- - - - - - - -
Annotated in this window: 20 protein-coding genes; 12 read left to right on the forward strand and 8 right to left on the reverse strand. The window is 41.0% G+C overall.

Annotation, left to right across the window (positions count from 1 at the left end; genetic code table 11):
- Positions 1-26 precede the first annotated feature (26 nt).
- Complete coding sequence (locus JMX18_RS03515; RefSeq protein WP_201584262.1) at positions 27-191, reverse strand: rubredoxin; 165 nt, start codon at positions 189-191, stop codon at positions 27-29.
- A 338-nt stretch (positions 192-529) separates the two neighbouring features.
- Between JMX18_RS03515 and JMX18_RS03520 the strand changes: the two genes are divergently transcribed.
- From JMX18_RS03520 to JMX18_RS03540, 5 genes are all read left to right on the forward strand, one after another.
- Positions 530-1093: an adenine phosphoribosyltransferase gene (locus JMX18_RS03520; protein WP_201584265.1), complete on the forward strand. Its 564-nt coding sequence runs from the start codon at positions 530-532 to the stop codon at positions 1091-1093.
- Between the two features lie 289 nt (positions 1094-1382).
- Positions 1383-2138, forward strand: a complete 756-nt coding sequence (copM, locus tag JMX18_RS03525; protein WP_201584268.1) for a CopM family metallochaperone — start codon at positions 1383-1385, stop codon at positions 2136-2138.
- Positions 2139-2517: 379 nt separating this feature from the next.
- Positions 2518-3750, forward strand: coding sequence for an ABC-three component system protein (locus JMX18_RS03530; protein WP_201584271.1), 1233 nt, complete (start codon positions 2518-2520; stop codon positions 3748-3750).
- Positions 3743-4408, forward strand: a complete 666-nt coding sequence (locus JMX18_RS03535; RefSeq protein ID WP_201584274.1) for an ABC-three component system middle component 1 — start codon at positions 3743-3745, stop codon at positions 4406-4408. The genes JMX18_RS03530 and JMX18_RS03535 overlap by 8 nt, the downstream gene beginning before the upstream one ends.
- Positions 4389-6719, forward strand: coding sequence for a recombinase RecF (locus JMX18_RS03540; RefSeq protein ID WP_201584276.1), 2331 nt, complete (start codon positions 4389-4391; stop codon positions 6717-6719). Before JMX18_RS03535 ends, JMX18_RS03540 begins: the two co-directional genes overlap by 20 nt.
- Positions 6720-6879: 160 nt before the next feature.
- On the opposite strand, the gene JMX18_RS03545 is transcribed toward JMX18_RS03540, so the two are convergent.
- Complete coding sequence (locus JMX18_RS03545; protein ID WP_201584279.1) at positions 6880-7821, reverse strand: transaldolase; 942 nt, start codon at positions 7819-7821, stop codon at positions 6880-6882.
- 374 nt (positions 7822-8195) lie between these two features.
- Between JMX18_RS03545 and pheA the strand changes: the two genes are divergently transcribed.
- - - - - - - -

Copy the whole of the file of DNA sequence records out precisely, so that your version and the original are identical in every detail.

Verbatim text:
Annotated in this window: 20 protein-coding genes; 12 read left to right on the forward strand and 8 right to left on the reverse strand. The window is 41.0% G+C overall.

Annotation, left to right across the window (positions count from 1 at the left end; genetic code table 11):
- Positions 1-26 precede the first annotated feature (26 nt).
- Complete coding sequence (locus JMX18_RS03515; RefSeq protein WP_201584262.1) at positions 27-191, reverse strand: rubredoxin; 165 nt, start codon at positions 189-191, stop codon at positions 27-29.
- A 338-nt stretch (positions 192-529) separates the two neighbouring features.
- Between JMX18_RS03515 and JMX18_RS03520 the strand changes: the two genes are divergently transcribed.
- From JMX18_RS03520 to JMX18_RS03540, 5 genes are all read left to right on the forward strand, one after another.
- Positions 530-1093: an adenine phosphoribosyltransferase gene (locus JMX18_RS03520; protein WP_201584265.1), complete on the forward strand. Its 564-nt coding sequence runs from the start codon at positions 530-532 to the stop codon at positions 1091-1093.
- Between the two features lie 289 nt (positions 1094-1382).
- Positions 1383-2138, forward strand: a complete 756-nt coding sequence (copM, locus tag JMX18_RS03525; protein WP_201584268.1) for a CopM family metallochaperone — start codon at positions 1383-1385, stop codon at positions 2136-2138.
- Positions 2139-2517: 379 nt separating this feature from the next.
- Positions 2518-3750, forward strand: coding sequence for an ABC-three component system protein (locus JMX18_RS03530; protein WP_201584271.1), 1233 nt, complete (start codon positions 2518-2520; stop codon positions 3748-3750).
- Positions 3743-4408, forward strand: a complete 666-nt coding sequence (locus JMX18_RS03535; RefSeq protein ID WP_201584274.1) for an ABC-three component system middle component 1 — start codon at positions 3743-3745, stop codon at positions 4406-4408. The genes JMX18_RS03530 and JMX18_RS03535 overlap by 8 nt, the downstream gene beginning before the upstream one ends.
- Positions 4389-6719, forward strand: coding sequence for a recombinase RecF (locus JMX18_RS03540; RefSeq protein ID WP_201584276.1), 2331 nt, complete (start codon positions 4389-4391; stop codon positions 6717-6719). Before JMX18_RS03535 ends, JMX18_RS03540 begins: the two co-directional genes overlap by 20 nt.
- Positions 6720-6879: 160 nt before the next feature.
- On the opposite strand, the gene JMX18_RS03545 is transcribed toward JMX18_RS03540, so the two are convergent.
- Complete coding sequence (locus JMX18_RS03545; protein ID WP_201584279.1) at positions 6880-7821, reverse strand: transaldolase; 942 nt, start codon at positions 7819-7821, stop codon at positions 6880-6882.
- 374 nt (positions 7822-8195) lie between these two features.
- Between JMX18_RS03545 and pheA the strand changes: the two genes are divergently transcribed.